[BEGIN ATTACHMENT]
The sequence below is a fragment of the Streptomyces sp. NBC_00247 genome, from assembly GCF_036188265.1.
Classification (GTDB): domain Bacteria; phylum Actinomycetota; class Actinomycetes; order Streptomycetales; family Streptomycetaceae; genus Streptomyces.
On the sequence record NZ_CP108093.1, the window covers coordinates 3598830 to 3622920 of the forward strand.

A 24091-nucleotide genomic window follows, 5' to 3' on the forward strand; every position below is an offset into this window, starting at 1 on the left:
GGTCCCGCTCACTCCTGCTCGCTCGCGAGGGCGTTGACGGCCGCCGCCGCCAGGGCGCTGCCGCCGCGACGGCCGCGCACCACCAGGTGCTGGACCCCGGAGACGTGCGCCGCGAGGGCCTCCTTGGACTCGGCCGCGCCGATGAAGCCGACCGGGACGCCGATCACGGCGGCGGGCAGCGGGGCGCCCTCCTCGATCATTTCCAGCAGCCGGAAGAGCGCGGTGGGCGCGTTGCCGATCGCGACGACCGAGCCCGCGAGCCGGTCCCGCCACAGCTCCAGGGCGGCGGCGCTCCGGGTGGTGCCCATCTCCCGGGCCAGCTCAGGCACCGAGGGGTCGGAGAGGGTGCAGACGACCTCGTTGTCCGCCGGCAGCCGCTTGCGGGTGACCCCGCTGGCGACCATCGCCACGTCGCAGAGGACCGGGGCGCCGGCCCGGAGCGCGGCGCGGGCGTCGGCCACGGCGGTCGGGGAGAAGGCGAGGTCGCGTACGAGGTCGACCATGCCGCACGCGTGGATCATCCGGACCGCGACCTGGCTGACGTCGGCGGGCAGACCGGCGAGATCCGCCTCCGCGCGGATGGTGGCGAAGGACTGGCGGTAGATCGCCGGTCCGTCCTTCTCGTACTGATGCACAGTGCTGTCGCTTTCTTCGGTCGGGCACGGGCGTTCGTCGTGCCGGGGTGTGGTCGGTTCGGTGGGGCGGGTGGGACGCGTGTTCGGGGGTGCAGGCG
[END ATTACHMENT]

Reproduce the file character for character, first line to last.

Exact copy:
The sequence below is a fragment of the Streptomyces sp. NBC_00247 genome, from assembly GCF_036188265.1.
Classification (GTDB): domain Bacteria; phylum Actinomycetota; class Actinomycetes; order Streptomycetales; family Streptomycetaceae; genus Streptomyces.
On the sequence record NZ_CP108093.1, the window covers coordinates 3598830 to 3622920 of the forward strand.

A 24091-nucleotide genomic window follows, 5' to 3' on the forward strand; every position below is an offset into this window, starting at 1 on the left:
GGTCCCGCTCACTCCTGCTCGCTCGCGAGGGCGTTGACGGCCGCCGCCGCCAGGGCGCTGCCGCCGCGACGGCCGCGCACCACCAGGTGCTGGACCCCGGAGACGTGCGCCGCGAGGGCCTCCTTGGACTCGGCCGCGCCGATGAAGCCGACCGGGACGCCGATCACGGCGGCGGGCAGCGGGGCGCCCTCCTCGATCATTTCCAGCAGCCGGAAGAGCGCGGTGGGCGCGTTGCCGATCGCGACGACCGAGCCCGCGAGCCGGTCCCGCCACAGCTCCAGGGCGGCGGCGCTCCGGGTGGTGCCCATCTCCCGGGCCAGCTCAGGCACCGAGGGGTCGGAGAGGGTGCAGACGACCTCGTTGTCCGCCGGCAGCCGCTTGCGGGTGACCCCGCTGGCGACCATCGCCACGTCGCAGAGGACCGGGGCGCCGGCCCGGAGCGCGGCGCGGGCGTCGGCCACGGCGGTCGGGGAGAAGGCGAGGTCGCGTACGAGGTCGACCATGCCGCACGCGTGGATCATCCGGACCGCGACCTGGCTGACGTCGGCGGGCAGACCGGCGAGATCCGCCTCCGCGCGGATGGTGGCGAAGGACTGGCGGTAGATCGCCGGTCCGTCCTTCTCGTACTGATGCACAGTGCTGTCGCTTTCTTCGGTCGGGCACGGGCGTTCGTCGTGCCGGGGTGTGGTCGGTTCGGTGGGGCGGGTGGGACGCGTGTTCGGGGGTGCAGGCG